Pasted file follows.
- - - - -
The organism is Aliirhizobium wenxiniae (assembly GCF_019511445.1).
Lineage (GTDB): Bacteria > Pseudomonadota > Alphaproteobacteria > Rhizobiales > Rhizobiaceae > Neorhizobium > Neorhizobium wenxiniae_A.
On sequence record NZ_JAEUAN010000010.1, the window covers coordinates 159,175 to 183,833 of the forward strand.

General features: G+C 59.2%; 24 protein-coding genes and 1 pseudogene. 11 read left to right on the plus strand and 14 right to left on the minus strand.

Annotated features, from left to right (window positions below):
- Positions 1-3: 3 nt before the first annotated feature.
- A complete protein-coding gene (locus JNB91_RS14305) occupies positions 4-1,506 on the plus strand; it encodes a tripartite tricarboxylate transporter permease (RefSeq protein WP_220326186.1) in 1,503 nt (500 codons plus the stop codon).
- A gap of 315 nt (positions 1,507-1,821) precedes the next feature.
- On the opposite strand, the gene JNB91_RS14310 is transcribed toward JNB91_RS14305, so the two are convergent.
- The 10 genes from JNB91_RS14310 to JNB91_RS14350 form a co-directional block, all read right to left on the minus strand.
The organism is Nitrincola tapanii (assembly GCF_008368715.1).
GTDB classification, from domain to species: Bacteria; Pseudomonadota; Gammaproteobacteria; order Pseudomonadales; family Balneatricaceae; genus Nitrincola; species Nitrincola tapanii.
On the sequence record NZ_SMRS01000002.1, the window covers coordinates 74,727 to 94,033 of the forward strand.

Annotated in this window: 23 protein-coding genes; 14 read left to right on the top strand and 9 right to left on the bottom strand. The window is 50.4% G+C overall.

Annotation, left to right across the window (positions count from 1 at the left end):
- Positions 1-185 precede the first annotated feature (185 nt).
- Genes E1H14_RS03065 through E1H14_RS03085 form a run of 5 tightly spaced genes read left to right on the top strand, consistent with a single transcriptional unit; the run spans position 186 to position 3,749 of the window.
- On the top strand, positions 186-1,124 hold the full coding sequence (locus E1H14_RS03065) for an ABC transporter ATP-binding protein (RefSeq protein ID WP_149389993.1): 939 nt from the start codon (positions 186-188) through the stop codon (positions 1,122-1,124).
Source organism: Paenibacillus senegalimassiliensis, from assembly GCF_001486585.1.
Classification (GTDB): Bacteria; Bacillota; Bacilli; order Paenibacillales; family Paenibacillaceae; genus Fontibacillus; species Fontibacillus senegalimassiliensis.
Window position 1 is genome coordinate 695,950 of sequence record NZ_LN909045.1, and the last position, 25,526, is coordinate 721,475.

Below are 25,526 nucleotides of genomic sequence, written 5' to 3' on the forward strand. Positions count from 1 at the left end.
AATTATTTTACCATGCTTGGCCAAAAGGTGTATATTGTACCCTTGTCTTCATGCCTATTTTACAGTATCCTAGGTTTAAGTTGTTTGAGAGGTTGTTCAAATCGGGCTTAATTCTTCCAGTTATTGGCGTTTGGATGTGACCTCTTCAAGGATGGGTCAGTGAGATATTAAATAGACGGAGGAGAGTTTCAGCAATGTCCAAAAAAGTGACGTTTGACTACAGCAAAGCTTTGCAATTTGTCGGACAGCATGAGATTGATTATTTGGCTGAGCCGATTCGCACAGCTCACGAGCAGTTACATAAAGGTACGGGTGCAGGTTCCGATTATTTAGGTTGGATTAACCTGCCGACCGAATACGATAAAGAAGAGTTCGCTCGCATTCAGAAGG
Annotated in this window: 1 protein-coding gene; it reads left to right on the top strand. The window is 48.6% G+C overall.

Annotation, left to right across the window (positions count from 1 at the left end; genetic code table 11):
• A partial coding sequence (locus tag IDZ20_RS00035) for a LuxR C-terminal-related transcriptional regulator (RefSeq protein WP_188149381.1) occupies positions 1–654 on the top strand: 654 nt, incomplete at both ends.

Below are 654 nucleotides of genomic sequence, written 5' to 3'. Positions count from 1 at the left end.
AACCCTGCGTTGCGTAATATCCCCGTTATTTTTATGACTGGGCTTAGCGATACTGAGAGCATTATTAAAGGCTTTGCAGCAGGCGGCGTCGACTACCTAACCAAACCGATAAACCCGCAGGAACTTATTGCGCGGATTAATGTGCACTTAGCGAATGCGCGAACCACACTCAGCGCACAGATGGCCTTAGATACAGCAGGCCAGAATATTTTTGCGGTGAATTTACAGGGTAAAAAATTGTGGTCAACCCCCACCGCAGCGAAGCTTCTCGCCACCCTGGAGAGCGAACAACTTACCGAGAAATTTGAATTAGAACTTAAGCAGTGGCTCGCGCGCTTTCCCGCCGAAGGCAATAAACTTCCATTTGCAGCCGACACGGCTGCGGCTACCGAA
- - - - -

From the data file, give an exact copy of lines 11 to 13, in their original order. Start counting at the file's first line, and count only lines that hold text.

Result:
The organism is Nitrincola tapanii (assembly GCF_008368715.1).
GTDB classification, from domain to species: Bacteria; Pseudomonadota; Gammaproteobacteria; order Pseudomonadales; family Balneatricaceae; genus Nitrincola; species Nitrincola tapanii.
On the sequence record NZ_SMRS01000002.1, the window covers coordinates 74,727 to 94,033 of the forward strand.